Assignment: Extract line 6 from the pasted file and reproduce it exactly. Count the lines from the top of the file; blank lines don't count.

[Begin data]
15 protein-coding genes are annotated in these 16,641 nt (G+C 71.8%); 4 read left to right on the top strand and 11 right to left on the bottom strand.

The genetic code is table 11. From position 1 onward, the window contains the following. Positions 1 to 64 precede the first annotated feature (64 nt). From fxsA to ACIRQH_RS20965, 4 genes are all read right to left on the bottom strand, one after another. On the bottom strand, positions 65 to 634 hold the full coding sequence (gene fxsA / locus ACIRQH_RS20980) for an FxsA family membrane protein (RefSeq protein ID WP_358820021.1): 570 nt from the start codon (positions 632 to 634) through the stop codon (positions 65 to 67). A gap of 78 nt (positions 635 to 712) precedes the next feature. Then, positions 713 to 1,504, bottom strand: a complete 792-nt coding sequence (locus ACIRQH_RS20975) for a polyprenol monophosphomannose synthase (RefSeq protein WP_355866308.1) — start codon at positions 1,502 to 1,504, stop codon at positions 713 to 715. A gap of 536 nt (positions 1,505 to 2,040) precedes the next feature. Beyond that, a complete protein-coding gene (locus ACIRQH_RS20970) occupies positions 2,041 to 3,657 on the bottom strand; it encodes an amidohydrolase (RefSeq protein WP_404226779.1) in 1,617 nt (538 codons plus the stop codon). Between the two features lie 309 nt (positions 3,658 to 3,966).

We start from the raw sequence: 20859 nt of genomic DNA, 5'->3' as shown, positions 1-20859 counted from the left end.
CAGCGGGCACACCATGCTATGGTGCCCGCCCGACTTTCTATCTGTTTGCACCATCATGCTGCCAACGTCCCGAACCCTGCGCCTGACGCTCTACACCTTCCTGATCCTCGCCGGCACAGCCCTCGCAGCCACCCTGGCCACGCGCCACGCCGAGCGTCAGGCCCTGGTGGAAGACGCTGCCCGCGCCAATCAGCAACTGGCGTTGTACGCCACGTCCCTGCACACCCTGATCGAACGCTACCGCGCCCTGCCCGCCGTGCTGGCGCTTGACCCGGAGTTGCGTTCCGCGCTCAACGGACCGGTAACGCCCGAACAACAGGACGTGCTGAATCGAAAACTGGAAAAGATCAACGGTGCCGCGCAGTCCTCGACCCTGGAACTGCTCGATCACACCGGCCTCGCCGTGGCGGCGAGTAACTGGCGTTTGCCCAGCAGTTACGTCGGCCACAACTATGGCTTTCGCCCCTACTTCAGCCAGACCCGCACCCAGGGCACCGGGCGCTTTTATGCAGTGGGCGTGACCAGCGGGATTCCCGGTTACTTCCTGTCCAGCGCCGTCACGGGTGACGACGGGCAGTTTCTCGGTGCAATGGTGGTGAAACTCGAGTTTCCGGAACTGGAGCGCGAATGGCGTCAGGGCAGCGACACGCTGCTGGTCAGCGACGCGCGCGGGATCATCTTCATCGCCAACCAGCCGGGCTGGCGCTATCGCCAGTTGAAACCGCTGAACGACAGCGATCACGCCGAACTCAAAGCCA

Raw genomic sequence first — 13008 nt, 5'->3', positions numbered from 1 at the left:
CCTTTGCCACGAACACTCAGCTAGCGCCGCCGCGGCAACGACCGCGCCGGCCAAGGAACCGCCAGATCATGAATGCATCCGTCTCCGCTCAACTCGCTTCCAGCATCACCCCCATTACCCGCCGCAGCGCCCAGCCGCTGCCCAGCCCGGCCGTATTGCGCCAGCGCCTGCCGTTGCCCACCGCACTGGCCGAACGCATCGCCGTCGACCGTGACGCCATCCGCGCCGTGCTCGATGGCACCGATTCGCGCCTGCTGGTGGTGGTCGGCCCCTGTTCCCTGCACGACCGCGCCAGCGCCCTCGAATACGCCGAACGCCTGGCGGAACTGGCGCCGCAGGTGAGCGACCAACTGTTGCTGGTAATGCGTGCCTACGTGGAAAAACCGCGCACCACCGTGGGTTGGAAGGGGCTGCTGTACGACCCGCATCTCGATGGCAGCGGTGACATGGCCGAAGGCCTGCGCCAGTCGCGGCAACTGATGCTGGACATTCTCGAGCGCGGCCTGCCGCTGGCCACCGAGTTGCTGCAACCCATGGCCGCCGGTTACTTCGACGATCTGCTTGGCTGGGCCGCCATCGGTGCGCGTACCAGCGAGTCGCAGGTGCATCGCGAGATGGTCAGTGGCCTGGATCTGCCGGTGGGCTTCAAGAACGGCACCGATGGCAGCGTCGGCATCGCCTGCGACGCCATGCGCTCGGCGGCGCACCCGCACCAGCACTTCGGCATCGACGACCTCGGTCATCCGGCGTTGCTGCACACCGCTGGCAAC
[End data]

CCTTTGCCACGAACACTCAGCTAGCGCCGCCGCGGCAACGACCGCGCCGGCCAAGGAACCGCCAGATCATGAATGCATCCGTCTCCGCTCAACTCGCTTCCAGCATCACCCCCATTACCCGCCGCAGCGCCCAGCCGCTGCCCAGCCCGGCCGTATTGCGCCAGCGCCTGCCGTTGCCCACCGCACTGGCCGAACGCATCGCCGTCGACCGTGACGCCATCCGCGCCGTGCTCGATGGCACCGATTCGCGCCTGCTGGTGGTGGTCGGCCCCTGTTCCCTGCACGACCGCGCCAGCGCCCTCGAATACGCCGAACGCCTGGCGGAACTGGCGCCGCAGGTGAGCGACCAACTGTTGCTGGTAATGCGTGCCTACGTGGAAAAACCGCGCACCACCGTGGGTTGGAAGGGGCTGCTGTACGACCCGCATCTCGATGGCAGCGGTGACATGGCCGAAGGCCTGCGCCAGTCGCGGCAACTGATGCTGGACATTCTCGAGCGCGGCCTGCCGCTGGCCACCGAGTTGCTGCAACCCATGGCCGCCGGTTACTTCGACGATCTGCTTGGCTGGGCCGCCATCGGTGCGCGTACCAGCGAGTCGCAGGTGCATCGCGAGATGGTCAGTGGCCTGGATCTGCCGGTGGGCTTCAAGAACGGCACCGATGGCAGCGTCGGCATCGCCTGCGACGCCATGCGCTCGGCGGCGCACCCGCACCAGCACTTCGGCATCGACGACCTCGGTCATCCGGCGTTGCTGCACACCGCTGGCAAC